But keep in mind other things can also cause changes in both your cervical mucus and temperature. “Infections, medications like antihistamines [like you would take for colds or allergies], medications for HIV, mood-altering drugs, antibiotics, and anti-inflammatories can affect both your temperature and secretions,” Jennings says.


The market is full of fertility-awareness apps that can help you keep track of your periods, cervical mucus, and temperature. “Apps are good things in that they alert women to the idea that they are not fertile all the time. But most of these apps are based on unknown algorithms and are largely untested as far as family planning is concerned," Jennings says.


That doesn’t mean they can't help, but you should do some research before you decide to use one, she says. And don't rely on it alone.

You can also buy kits at the drugstore to help you predict when you’re going to ovulate. They measure hormones levels in your pee or spit. Hormones surge about 36 hours before you ovulate.

These kits can be helpful for women who are considering natural family planning before they actually try it, Johnson says. “Using these kits for 3 months can help you see if you have a dependable cycle.”

But there’s a potential pitfall when it comes to family planning. “Kits are only going to tell you a day or so before. Sperm has a life span of up to 7 days. If you had sex 3 days ago and the ovulation kit says you’ll ovulate tomorrow, the sperm is already in your body and waiting," Benfield says.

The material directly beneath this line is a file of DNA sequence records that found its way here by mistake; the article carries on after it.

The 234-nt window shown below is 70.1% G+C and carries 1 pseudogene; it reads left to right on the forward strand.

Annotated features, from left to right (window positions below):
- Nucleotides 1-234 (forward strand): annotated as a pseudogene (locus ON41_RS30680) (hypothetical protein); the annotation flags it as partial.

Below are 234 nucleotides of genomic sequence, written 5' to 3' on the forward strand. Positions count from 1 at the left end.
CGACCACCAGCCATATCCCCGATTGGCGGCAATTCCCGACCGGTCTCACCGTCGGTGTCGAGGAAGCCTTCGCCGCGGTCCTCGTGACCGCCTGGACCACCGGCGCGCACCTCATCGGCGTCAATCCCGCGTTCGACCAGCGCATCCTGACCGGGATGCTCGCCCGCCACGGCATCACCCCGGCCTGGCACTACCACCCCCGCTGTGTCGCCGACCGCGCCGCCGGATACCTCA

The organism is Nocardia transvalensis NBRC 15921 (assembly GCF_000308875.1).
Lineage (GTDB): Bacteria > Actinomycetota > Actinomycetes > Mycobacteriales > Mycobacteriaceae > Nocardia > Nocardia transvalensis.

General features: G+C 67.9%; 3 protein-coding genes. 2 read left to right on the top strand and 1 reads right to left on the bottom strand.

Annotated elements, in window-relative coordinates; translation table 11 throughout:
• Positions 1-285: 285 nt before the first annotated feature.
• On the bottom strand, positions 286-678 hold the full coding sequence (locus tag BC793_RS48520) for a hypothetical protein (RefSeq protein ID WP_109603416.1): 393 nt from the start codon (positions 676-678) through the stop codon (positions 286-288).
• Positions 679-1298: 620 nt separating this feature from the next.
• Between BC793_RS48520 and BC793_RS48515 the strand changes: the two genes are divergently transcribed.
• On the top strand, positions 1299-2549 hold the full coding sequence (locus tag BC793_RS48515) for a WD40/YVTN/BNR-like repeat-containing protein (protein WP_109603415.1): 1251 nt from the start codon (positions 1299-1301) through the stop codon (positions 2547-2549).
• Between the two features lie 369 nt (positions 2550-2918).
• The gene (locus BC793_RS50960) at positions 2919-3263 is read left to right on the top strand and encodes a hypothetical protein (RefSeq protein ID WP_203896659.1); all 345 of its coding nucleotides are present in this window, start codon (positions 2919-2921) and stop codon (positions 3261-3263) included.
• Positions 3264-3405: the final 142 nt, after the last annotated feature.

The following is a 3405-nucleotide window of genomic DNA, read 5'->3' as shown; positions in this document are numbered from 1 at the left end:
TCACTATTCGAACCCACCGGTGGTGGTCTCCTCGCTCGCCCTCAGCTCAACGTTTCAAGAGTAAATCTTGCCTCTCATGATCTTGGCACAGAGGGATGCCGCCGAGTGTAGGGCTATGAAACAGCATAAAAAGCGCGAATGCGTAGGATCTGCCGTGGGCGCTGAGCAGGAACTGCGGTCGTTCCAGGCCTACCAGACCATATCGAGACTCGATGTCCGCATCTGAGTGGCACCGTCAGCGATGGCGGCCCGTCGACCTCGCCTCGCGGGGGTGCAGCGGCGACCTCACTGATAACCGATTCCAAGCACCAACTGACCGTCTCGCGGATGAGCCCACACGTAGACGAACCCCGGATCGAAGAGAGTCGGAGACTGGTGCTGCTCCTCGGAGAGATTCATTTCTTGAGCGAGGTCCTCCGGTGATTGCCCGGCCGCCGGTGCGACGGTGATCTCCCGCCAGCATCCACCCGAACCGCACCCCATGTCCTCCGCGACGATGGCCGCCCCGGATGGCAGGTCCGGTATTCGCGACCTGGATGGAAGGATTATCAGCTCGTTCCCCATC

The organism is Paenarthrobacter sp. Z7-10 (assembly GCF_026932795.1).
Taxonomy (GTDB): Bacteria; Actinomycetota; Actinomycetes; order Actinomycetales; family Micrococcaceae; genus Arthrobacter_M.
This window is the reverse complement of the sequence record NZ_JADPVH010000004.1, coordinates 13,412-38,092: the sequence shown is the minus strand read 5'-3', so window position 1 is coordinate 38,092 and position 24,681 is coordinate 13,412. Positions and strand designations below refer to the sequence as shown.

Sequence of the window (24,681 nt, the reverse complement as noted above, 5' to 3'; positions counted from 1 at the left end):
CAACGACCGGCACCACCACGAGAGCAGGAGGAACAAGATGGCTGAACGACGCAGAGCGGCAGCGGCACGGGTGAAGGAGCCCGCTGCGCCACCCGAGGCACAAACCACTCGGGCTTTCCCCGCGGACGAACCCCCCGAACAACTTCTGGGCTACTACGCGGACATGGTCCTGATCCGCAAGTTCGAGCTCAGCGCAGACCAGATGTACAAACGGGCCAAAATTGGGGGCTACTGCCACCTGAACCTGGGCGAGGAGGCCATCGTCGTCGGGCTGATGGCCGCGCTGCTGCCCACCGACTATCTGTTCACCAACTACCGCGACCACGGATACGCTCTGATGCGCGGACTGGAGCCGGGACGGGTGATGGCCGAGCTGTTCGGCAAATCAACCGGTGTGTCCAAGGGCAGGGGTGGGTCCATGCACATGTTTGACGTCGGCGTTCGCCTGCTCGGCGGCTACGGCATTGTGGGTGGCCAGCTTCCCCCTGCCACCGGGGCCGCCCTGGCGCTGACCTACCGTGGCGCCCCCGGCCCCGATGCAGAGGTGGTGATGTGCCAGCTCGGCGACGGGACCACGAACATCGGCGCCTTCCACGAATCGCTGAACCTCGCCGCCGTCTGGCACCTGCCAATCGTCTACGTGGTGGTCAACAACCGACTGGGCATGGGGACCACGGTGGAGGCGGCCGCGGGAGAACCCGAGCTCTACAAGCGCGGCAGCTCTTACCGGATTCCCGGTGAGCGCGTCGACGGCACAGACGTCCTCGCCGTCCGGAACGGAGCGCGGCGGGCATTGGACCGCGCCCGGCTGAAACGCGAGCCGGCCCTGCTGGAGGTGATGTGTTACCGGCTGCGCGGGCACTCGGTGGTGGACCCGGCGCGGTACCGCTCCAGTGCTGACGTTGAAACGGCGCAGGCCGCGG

So does natural family planning work? In theory, yes, with perfect use and a regular cycle. That means sticking to it every month, no exceptions.

“With correct use, Standard Days is 95% effective and TwoDay is 96% effective,” Jennings says.

But people aren’t perfect and nature isn’t always on schedule, Johnson says. “Regardless of how careful you try to be, you can ovulate with no signs or symptoms. There is good evidence that natural family planning to prevent pregnancy will not be better than 80% effective.”

According to the CDC, the typical failure rate is 24%. That means that when mistakes among all women who use natural family planning are accounted for, roughly 1 in 4 women who use it will get pregnant.

“It takes diligence and vigilance,” Benfield says. “When we look at a large group of women, the more diligence something takes, the less effective it is. But on an individual basis, it can be effective for a very dedicated woman.”

Is It a Good Choice for You?

Natural family planning may be a good option for women who know they can stick to the plan and those who have conditions that make other methods risky.

It's not for everyone. “Someone who has used it before and gotten pregnant wouldn’t be a good candidate for it. Same for women who have had heart transplants or kidney disease," Johnson says.

Talk with your doctor and decide together the best options for you.

WebMD Feature Reviewed by Traci C. Johnson, MD on December 14, 2015



Kenneth E. Johnson, DO, director, Women’s Health Center, Nova Southeastern University College of Osteopathic Medicine, Fort Lauderdale, FL.

American College of Obstetricians and Gynecologists: “Fertility Awareness-Based Methods of Family Planning.”

Office on Women’s Health, U.S. Department of Health and Human Services: “Birth Control Methods Fact Sheet.”

Victoria H. Jennings, PhD, director, Institute for Reproductive Health; professor of obstetrics and gynecology, Georgetown University, Washington, D.C.

Nerys C. Benfield, MD, MPH, assistant professor and program director, family planning, Albert Einstein Medical College, New York.

American Society for Reproductive Medicine: “Ovulation Detection.”